Bass Harbor Lighthouse



I recently had the pleasure of meeting and spending the day with Dan Swiger, a Californian photographer coming to Maine in search of New England fall foliage color. Dan and I had “met” online at the photographic community web site after he had asked for advice on where best to spend the brief amount of time he had on his planned trip east.

Dan was on a family trip with the usual obligations that preclude early morning starts and late evenings to chase the nice light, but he had managed to negotiate one day away to focus on photography. He wasn’t familiar with Maine, so with only one day to explore, I suggested Acadia National Park.

Acadia is a jewel of a place, and it is relatively small and compact… perfect for someone who has a limited time to spend exploring. Not knowing what the weather (or foliage) would be like, I also thought that by choosing Acadia Dan would have more opportunities to make photographs in general.

I figured if the foliage color wasn’t peaking we could still enjoy the beauty of the ocean, and if the weather didn’t cooperate we could rely on the charm of America’s smallest national park scenery. We were about a week or so early for the peak of the fall foliage colors, but throughout the park there were already some pockets of nice color. The weather was a mixed bag, with a nice sunrise at Bass Harbor Lighthouse followed by intermittent clouds and sun all through the day.

We set out dark and early for Acadia. Dan was determined to catch the early light at Bass Harbor Lighthouse, and to get there in time for sunrise we had to leave by 4:30pm. We did have an unexpected interruption when I hit a huge pothole resulting in a flat tire. However, Dan was like a man possessed as he did his best NASCAR pit-crew impression while changing the flat… he was not going to be denied the first light on his only day to photograph.

We arrived at Bass Harbor with plenty of time to spare, and as the early morning light arrived we both enjoyed being in a special place. A cold front was clearing out right while were there, with some fast-moving clouds in the sky and excellent light from the east. In the pre-dawn image above, the tide was as low as I have ever seen it, exposing a shelf of rock that afforded a lower angle view of the classic lighthouse. Also revealed by the low tide was a reflection of the light itself in a foreground rock pool that I think added a nice variation on the standard postcard scene.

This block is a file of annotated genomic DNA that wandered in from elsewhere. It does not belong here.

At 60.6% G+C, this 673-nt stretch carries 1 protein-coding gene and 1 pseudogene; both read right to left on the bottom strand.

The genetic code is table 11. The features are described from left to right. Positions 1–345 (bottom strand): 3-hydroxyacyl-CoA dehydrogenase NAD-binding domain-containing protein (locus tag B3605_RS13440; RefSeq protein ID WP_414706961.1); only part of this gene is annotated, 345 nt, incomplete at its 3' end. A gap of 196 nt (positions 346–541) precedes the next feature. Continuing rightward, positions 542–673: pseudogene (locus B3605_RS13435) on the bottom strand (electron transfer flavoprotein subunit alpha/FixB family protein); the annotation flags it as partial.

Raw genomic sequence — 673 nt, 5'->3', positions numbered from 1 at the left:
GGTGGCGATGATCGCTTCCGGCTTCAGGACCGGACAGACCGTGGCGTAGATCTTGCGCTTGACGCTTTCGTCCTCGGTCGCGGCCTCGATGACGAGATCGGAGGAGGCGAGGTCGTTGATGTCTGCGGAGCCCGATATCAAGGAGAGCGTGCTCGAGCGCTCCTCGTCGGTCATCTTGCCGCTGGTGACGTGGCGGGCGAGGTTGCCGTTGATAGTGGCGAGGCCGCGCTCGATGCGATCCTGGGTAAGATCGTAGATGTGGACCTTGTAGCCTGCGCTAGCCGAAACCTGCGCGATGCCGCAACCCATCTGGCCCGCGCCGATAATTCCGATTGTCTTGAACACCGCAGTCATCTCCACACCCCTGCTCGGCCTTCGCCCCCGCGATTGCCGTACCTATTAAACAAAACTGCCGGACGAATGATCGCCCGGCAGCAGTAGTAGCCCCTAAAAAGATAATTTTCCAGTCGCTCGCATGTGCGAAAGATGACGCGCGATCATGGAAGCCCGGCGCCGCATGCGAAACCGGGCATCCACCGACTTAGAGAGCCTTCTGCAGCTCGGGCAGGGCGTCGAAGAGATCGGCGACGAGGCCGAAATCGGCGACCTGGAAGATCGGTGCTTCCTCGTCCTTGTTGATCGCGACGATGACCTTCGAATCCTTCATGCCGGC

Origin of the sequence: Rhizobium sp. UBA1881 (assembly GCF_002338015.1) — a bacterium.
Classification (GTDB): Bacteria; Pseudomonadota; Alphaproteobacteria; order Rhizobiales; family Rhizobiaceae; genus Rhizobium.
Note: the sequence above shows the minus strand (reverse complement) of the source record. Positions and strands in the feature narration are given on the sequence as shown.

In the image posted below, the first light was amazing as it crested the horizon and bathed the scene in a warm autumn glow. I had a great time acting as tour guide for Dan, and we had a wonderful day exploring Acadia together… a place I never get tired of.



6 thoughts on “Bass Harbor Lighthouse

  1. meartsed

    What an amazingly clear, crisp photo of the bottom lighthouse! WOW! Is that like the mail carrier… not even a flat tire slowed you down.

  2. David Patterson

    Thanks Argy… it had been a long time since I was on this side of MDI for the sunrise. Usually I spend the early part of the morning along the Loop Road… am glad we made it here in time for what was a really nice sunrise on this morning.

  3. Both images are superb, Dave. The reflection in the rock pool is a super touch. And my first reaction to the second was that the effect was a result of post-processing. I still can be amazed by what the light can do.

    Looking forward to shooting with come next October.

  4. David Patterson

    Ed… thanks. The light in the second was quite nice indeed. Feeling greedy at the time, I was actually hoping that the clouds would reflect more color as the sun lit up the scene, but the more I look at the image the more I like how subtle the colors in the clouds are. I blended two exposures to hold the detail in both the sky and the foreground rocks… other than that nothing unusual in the post-processing.

I'd love to hear from you...

Fill in your details below or click an icon to log in: Logo

You are commenting using your account. Log Out / Change )

Twitter picture

You are commenting using your Twitter account. Log Out / Change )

Facebook photo

You are commenting using your Facebook account. Log Out / Change )

Google+ photo

You are commenting using your Google+ account. Log Out / Change )

Connecting to %s